"I'd since been hanging around with Steve Jordan (drummer, producer, Winos all-rounder) and (drummer) Charley Drayton, and I'd got this gig with Aretha Franklin doing Jumping Jack Flash with Steve, and that led to Hail! Hail! Rock 'n' Roll with Chuck Berry. So by the time we'd finished doing that, it felt ready to try it on myself, and Steve and I had started to write songs together. We thought that we'd better do something with them, you know? So I put this great band together: guys I'd wanted to play with for years; (bassist) Ivan Neville, (guitarist) Waddy Wachtel, and it was a pleasure to have (vocalist) Miss Sarah Dash as well, that was a joy."

While there's a certain comfort that comes from submerging yourself in the sounds of a live environment – even if only one captured on tape – it also brings up the question of when, if ever, things might get back to "normal". And if not, is there a plan B for how Richards sees himself performing in the future? “At the moment, I can't see any plan B coming," he replies. "At the moment I think it's all based on 'Let's get this thing over and done with as soon as possible. Let's smarten up and...' It's a rough one, man, because this thing is designed to keep us apart, and everything we want to do is be together.

"So, I dunno, what's the best thing on the horizon? A vaccine? And that's going to take a while yet. I think we're all going to have to bite the bullet for a bit and hunker down, do as we're told, wash our hands and wear our masks and do the best. Everybody's got to try and stay safe, man. It's a killer this thing.”

The release, in April, of a new Rolling Stones single, Living In A Ghost Town, took us all by surprise. The Stones’ first new original material since 2012, when Doom And Gloom and One More Shot were included on the compilation album GRRR!, the reggae-tinged song was completed with the Stones in isolation in Los Angeles and London, and was originally intended to feature on a new album from the legendary rockers. “And then [when] shit hit the fan Mick [Jagger] and I decided this one really needed to go to work right now,” he says.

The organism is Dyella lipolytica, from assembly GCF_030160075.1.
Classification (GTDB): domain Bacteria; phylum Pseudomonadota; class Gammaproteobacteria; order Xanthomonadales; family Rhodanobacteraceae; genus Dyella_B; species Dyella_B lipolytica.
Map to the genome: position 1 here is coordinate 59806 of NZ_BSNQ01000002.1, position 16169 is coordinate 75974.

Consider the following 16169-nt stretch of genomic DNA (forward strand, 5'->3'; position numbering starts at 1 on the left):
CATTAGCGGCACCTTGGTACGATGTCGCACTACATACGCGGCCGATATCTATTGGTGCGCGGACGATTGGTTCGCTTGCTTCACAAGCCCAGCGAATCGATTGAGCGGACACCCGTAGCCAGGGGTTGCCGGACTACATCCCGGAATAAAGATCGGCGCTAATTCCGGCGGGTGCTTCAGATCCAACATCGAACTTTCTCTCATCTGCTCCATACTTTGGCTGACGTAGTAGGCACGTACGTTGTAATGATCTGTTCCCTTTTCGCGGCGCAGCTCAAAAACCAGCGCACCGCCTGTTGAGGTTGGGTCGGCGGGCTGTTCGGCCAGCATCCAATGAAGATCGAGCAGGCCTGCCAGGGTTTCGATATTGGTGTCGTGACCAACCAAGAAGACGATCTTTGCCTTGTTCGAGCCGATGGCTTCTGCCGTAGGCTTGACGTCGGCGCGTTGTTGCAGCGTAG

The surprise release came as a nice reminder that a) we should never take the Stones for granted and b) life has a way of throwing out curveballs when you least expect it. Richards also confirms that he and his bandmates are itching to return to work on what will be the first album of original Stones material since 2005’s A Bigger Bang.

“We got about four or five tracks down before the pandemic hit and Ghost Town was one of them,” Richards says. “But that was actually written and recorded before we knew anything about Covid-19, it was one of Mick's really mysterious prophecies (laughs). I called him up and I said, ‘Mick, the time for this song is right now’ and that's when we put it out, but otherwise? I don't know. We can't finish it until we can get back together again, and this pandemic might change the way we want to sound or what we want to write about, because I think it's going to influence everything.”

“I'm not one to make predictions, but I'm just hoping we can all get together as soon as possible and try and get back to a so-called normal.”

Keith Richards And The X-Pensive Winos Live At The Hollywood Palladium is released by BMG on November 13 and is available for pre-order now